Lincoln High School in Walla Walla, WA, tries new approach to school discipline — suspensions drop 85% « ACEs Too High. Jim Sporleder, principal of Lincoln High School THE FIRST TIME THAT principal Jim Sporleder tried the New Approach to Student Discipline at Lincoln High School in Walla Walla, WA, he was blown away.
Because it worked. In fact, it worked so well that he never went back to the Old Approach to Student Discipline. This is how it went down: A student blows up at a teacher, drops the F-bomb. “Wow. The kid was ready. Defenses melt like ice under a blowtorch and the words pour out: “My dad’s an alcoholic. Whoa. And then he goes back to the teacher and apologizes. “The kid still got a consequence,” explains Sporleder – but he wasn’t sent home, a place where there wasn’t anyone who cares much about what he does or doesn’t do. Learning to hit a lick. This is the first in a two-part series.
For the second part, click here. Falicia stretched out on the floor of the apartment and, finally feeling ready for anything, pulled from her purse a .32-caliber Sauer & Son pistol . Nobody seemed to care. Doc was on the phone. Ray and Pumpkin were playing solitaire on Ray's laptop. They'd kept it to tequila and weed for the most part, some ecstasy and blow for later. She herself was easy to do business with. White Man Carries His New Burden in #Kony Tote Bag » The Grumpy Owl. Kony's Victims and the Kony 2012 Video. VIEWPOINT: A Partial Defense Of Invisible Children's Kony2012 Campaign. By Guest Contributor on March 8, 2012 at 1:30 pm "VIEWPOINT: A Partial Defense Of Invisible Children’s Kony2012 Campaign" By Sarah Margon Lord's Resistance Army leader Joseph Kony Over the last few days, the Twittersphere has gone off the rails criticizing Invisible Children’s Kony2012 campaign — a 29 minute video about how Washington needs to continue prioritizing its work to end the brutal rebel group known as the Lord’s Resistance Army, or the LRA.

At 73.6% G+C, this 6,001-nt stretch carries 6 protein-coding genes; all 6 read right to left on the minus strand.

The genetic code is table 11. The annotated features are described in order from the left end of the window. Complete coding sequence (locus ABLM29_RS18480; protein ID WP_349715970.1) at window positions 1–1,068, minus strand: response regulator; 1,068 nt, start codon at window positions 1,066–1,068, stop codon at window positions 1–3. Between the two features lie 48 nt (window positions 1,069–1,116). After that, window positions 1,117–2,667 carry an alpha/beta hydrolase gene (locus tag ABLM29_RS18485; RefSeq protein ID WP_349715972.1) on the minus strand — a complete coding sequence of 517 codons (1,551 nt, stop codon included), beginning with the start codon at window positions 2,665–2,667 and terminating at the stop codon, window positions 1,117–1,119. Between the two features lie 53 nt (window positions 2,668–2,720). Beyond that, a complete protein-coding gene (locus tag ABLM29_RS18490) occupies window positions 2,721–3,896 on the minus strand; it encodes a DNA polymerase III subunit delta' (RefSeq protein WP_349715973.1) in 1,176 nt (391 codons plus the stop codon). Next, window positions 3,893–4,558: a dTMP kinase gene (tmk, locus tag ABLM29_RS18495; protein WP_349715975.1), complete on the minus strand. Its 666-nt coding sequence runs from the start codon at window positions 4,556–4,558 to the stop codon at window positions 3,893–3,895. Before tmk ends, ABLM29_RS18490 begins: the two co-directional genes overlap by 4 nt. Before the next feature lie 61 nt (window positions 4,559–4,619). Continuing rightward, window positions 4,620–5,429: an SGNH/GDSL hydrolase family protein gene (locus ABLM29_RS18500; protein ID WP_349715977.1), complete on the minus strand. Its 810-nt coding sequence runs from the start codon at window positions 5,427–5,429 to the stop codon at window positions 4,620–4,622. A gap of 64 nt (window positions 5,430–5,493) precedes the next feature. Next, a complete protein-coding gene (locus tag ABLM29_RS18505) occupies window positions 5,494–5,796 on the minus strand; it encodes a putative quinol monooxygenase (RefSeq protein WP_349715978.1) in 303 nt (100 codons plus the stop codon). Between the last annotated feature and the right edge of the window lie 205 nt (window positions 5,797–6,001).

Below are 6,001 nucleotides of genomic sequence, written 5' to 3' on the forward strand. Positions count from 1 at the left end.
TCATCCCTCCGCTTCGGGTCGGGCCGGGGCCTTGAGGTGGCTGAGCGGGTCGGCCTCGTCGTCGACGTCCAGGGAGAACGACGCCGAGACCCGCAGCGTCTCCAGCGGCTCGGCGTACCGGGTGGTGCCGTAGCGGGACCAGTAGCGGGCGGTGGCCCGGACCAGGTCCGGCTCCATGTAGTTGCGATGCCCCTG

This rebel group, originally based in northern Uganda but more recently in eastern Congo and the Central African Republic, has a long, sordid history as one of the most brutal guerilla groups on the planet. While #Kony2012 is trending on Twitter, the exploitative campaign video has also generated a steady stream of scathing comments from the wonkier among us. Guest post: Joseph Kony is not in Uganda (and other complicated things) Click here to see photos of the evolution of the LRA.
Thanks to an incredibly effective social media effort, #StopKony is trending on Twitter today. The campaign coincides with a new awareness-raising documentary by the group Invisible Children. Former FP intern Michael Wilkerson, now a freelance journalist and grad student at Oxford -- who has lived and reported from Uganda -- contributed this guest post on the campaign.
-JK By Michael Wilkerson: "Joseph Kony is basically Adolf Hitler. Have you seen something like that fly across your Twitter or Facebook feed today? "#TweetToSave the Invisible Children of Uganda! "Kony 2012," a video posted by advocacy group Invisible Children to raise awareness about the pernicious evil of Lord's Risistance Army (LRA) leader Joseph Kony, has already been viewed over 8 million times on Vimeo and more than 9 million times on YouTube (and surely more by the time you read this) since its release this week. "The Loving Story": How an Interracial Couple Changed a Nation. Mildred and Richard Loving in 1965Grey Villet/courtesy HBO The most striking thing about Mildred and Richard Loving is that they never wanted to be known.
They didn't want to change history or face down racism. They just wanted to come home to Virginia to be near their families. The Lovings weren't radicals. They were just two people in love—one of them a taciturn white guy described by one of their lawyers as a "redneck," the other a sweet, soft-spoken young woman of black and American Indian ancestry. Meghalaya, India: Where women rule, and men are suffragettes. 19 January 2012Last updated at 15:26 By Timothy Allen Meghalaya, India In the small hilly Indian state of Meghalaya, a matrilineal system operates with property names and wealth passing from mother to daughter rather than father to son - but some men are campaigning for change.
When early European settlers first arrived here they nicknamed it "the Scotland of the East" on account of its evocative rolling hills. Coincidentally, today the bustling market in the state capital, Shillong, is awash with tartan in the form of the traditional handloom shawls worn ubiquitously since the autumn chill arrived. Not far from here the village of Cherrapunji once measured an astonishing 26.5m (87ft) of rain in one year, a fact still acknowledged by the Guinness book as a world record. But the rainy season is over for the time being and it is Meghalaya's other major claim to fame that I am here to investigate. Tartan, and pipes, are popular in Shillong.